By Bruce Mastacchio
I have often said in my writings that you can never tell how a word, a gesture, a compliment or a smile can affect another person. A simple random act of kindness that to you may be a throwaway, may have untold meaning for someone else you may never know, in ways you may never see.
I have done the following in many of the 50 states and 14 countries I have been in. I get a personal kick out of it and it brings smiles to so many faces. It takes little effort.
Elaine and I had arrived in Venice around 3 p.m. We went to our room, got settled and I then took her to a restaurant a few doors down from our hotel. When we got back to the room she said she did not feel well and just wanted to go to bed. It was only 7 p.m. and it was still light out so I told her I would be on a nearby bridge.
I went to the top of the arch of the bridge and rested against the stone rail.
I watched as people would come up and stop. Usually, a boy and his girlfriend, or, a man and wife, or service men, or friends, maybe a gay couple and, as I found in many places, always taking photos, Japanese tourists. As the scene unfolded and I got warmed up, I would see one person take a photo of another, or one person in a group taking a picture of the others. I would approach them and say:
“Scusi, Vuoi che me di prendere la tua foto?” (“Excuse me, would you like me to take your photo?”)
The initial response was almost always the same. A look of suspicion. Who is this person? Does he want to steal our camera? But after a few seconds, they would almost always hand me the camera, and I would snap as many pictures as they would like, showing them the results and watching their faces and the smiles that one simple act engendered.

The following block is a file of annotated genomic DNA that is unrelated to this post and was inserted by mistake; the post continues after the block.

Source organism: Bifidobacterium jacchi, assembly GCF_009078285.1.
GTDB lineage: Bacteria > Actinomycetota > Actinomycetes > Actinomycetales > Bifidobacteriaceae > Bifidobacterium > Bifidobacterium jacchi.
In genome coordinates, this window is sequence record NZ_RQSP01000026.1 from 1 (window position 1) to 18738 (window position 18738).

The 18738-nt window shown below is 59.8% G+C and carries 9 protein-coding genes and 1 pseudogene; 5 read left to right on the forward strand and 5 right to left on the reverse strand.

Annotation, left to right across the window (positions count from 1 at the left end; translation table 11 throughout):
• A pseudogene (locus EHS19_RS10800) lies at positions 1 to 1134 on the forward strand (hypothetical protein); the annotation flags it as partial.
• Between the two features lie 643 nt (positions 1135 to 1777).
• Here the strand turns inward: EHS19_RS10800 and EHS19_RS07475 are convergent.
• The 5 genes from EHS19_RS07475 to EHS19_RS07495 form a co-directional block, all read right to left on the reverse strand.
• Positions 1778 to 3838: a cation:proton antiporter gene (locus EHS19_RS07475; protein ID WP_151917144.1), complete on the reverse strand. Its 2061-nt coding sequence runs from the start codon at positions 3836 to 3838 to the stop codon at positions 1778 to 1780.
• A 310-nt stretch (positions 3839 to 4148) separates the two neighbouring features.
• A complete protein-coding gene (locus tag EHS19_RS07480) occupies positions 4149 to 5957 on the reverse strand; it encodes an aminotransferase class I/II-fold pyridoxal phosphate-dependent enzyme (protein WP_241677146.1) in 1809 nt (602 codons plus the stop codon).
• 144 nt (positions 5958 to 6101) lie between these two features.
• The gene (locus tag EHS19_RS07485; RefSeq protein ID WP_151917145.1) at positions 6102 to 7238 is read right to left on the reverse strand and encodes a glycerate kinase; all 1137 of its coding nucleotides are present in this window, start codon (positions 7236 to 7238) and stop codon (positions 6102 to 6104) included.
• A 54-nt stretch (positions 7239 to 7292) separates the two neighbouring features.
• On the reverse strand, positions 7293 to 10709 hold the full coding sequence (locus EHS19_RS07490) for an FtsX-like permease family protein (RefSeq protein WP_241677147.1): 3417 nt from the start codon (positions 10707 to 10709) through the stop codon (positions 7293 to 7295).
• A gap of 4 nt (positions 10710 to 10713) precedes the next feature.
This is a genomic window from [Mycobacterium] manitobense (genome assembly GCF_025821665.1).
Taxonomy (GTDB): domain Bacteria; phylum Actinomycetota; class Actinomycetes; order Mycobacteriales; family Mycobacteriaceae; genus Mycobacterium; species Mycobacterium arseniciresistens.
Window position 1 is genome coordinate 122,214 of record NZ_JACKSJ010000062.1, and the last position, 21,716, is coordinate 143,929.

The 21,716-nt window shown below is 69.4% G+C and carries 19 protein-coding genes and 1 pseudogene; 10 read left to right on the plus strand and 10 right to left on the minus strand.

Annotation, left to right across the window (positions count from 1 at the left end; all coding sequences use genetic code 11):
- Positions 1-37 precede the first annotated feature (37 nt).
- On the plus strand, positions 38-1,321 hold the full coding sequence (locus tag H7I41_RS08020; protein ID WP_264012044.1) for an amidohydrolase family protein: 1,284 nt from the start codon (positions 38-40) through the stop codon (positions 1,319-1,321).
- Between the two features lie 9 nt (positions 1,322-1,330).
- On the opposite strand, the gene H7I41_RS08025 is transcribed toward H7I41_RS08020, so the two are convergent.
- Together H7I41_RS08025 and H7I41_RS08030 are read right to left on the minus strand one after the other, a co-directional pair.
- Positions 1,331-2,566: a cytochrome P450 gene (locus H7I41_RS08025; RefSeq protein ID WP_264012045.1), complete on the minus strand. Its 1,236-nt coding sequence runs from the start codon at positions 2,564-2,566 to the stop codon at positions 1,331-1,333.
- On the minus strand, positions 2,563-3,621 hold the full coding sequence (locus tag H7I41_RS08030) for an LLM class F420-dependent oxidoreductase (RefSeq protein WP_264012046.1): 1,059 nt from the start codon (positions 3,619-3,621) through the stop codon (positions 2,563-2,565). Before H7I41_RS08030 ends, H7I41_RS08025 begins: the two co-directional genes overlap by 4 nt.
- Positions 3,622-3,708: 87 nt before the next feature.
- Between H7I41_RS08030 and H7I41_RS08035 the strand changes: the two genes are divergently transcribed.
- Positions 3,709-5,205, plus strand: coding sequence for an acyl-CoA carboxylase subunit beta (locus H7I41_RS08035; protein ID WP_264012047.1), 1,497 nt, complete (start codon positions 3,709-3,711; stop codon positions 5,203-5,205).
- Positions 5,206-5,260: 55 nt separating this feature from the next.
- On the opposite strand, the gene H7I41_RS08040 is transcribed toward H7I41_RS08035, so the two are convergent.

Of course, when I was done, I would then speak in English to them (Rhode Islandese, that is) and that brought out more looks of amazement and laughter, though I suspect some of them had already caught the RI’ese in my Italian.
I stayed on that bridge in Venice for over two hours.
Now fast forward to last week. My wife and I were in Aruba. We had a beautiful room and the ocean was just a hop and skip down the hall. The pool two hops and a skip in the other direction, and just outside our sliding glass door a beautiful garden.
Our routine was breakfast, ocean, lunch, pool, and dinner, with a submarine trip, an island tour and a night at the casino squeezed in there.
One morning at the beach I noticed a couple just off to our side doing the photo “thing.” He taking one of her. She taking one of him. And then the proverbial couple “selfie.”
Problem was he was about 6’4″ and she was about 5’4″ so the selfies didn’t seem to be going well. I got out of my lounger and ambled over.
“Lone Ranger to the rescue. Would you like me to take your picture?”
This time there was no Italian and no surprised looks. Just a “Sure.”
I took about three photos of them with the beach rocks, the beautiful two-colored ocean and great sky as backdrop and gave them back their camera.
“Thanks,” they said. “No problem,” said I. I went back to my lounger and started working on my tan again. Not long after there was small shadow cast over me. I looked up and it was the wife.
She really wanted to thank me for taking the photos. Though they had been to Aruba about 15 times they did not have that many of the two of them together, especially at this spot. Her husband had just retired after 39 years with the Parks and Recreation Department of their Maryland city.
They were looking forward to a great retirement, with trips and celebrations. “Biba Duchi” as the Arubans say, “The Sweet Life!”
“La Dolce Vita,” as we say in Italian.
Then she broke down and started to tear up and sniffle some.
“But,” she said, “my husband went for a physical, and they found he has mesothelioma. They’ve given him about a year to live.”
My wife and I commiserated with her but she just said, “Thank You” once again. “Thank you for taking those pictures.” And she walked away.
Forrest Gump said: “Mama said you ought not talk to strangers.” My mother might have said the same thing. But, in this case, I am glad I did. And, I will do it again!
As we walk through life on our journey from here to there, we never know who we might meet and how one kind word or a smile, OR taking a picture might ease someone’s burden just a little.
My Short Uncle (Al M.) once said something to me I have never forgotten. I was fairly young when he said it but I committed it to memory: “I shall only pass this way but once. Therefore, any good that I may do for my fellow man, let me do it now. For I may never pass this way again !”
“Scusi, Vuoi che me di prendere la tua foto?”